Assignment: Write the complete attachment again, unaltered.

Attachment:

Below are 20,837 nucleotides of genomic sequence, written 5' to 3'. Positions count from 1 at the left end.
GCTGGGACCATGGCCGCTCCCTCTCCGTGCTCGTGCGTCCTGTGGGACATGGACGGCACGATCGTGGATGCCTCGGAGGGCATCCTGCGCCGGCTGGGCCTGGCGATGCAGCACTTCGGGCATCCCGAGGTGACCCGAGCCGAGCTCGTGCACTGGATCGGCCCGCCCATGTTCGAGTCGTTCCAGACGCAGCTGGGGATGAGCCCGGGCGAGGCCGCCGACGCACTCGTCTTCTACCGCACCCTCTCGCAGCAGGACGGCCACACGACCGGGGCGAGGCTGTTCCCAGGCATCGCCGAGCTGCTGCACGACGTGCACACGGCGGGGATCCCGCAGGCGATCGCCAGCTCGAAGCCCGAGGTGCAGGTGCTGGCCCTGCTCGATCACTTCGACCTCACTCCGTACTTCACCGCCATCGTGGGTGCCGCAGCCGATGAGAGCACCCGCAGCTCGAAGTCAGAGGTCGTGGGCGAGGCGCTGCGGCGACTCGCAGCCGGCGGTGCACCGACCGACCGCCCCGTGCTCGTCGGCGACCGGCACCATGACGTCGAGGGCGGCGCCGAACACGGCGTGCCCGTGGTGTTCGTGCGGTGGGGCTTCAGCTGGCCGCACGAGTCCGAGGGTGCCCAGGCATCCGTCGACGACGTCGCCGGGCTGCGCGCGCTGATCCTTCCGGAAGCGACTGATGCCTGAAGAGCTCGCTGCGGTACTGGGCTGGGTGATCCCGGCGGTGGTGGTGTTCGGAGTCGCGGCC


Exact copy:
Below are 20,837 nucleotides of genomic sequence, written 5' to 3'. Positions count from 1 at the left end.
GCTGGGACCATGGCCGCTCCCTCTCCGTGCTCGTGCGTCCTGTGGGACATGGACGGCACGATCGTGGATGCCTCGGAGGGCATCCTGCGCCGGCTGGGCCTGGCGATGCAGCACTTCGGGCATCCCGAGGTGACCCGAGCCGAGCTCGTGCACTGGATCGGCCCGCCCATGTTCGAGTCGTTCCAGACGCAGCTGGGGATGAGCCCGGGCGAGGCCGCCGACGCACTCGTCTTCTACCGCACCCTCTCGCAGCAGGACGGCCACACGACCGGGGCGAGGCTGTTCCCAGGCATCGCCGAGCTGCTGCACGACGTGCACACGGCGGGGATCCCGCAGGCGATCGCCAGCTCGAAGCCCGAGGTGCAGGTGCTGGCCCTGCTCGATCACTTCGACCTCACTCCGTACTTCACCGCCATCGTGGGTGCCGCAGCCGATGAGAGCACCCGCAGCTCGAAGTCAGAGGTCGTGGGCGAGGCGCTGCGGCGACTCGCAGCCGGCGGTGCACCGACCGACCGCCCCGTGCTCGTCGGCGACCGGCACCATGACGTCGAGGGCGGCGCCGAACACGGCGTGCCCGTGGTGTTCGTGCGGTGGGGCTTCAGCTGGCCGCACGAGTCCGAGGGTGCCCAGGCATCCGTCGACGACGTCGCCGGGCTGCGCGCGCTGATCCTTCCGGAAGCGACTGATGCCTGAAGAGCTCGCTGCGGTACTGGGCTGGGTGATCCCGGCGGTGGTGGTGTTCGGAGTCGCGGCC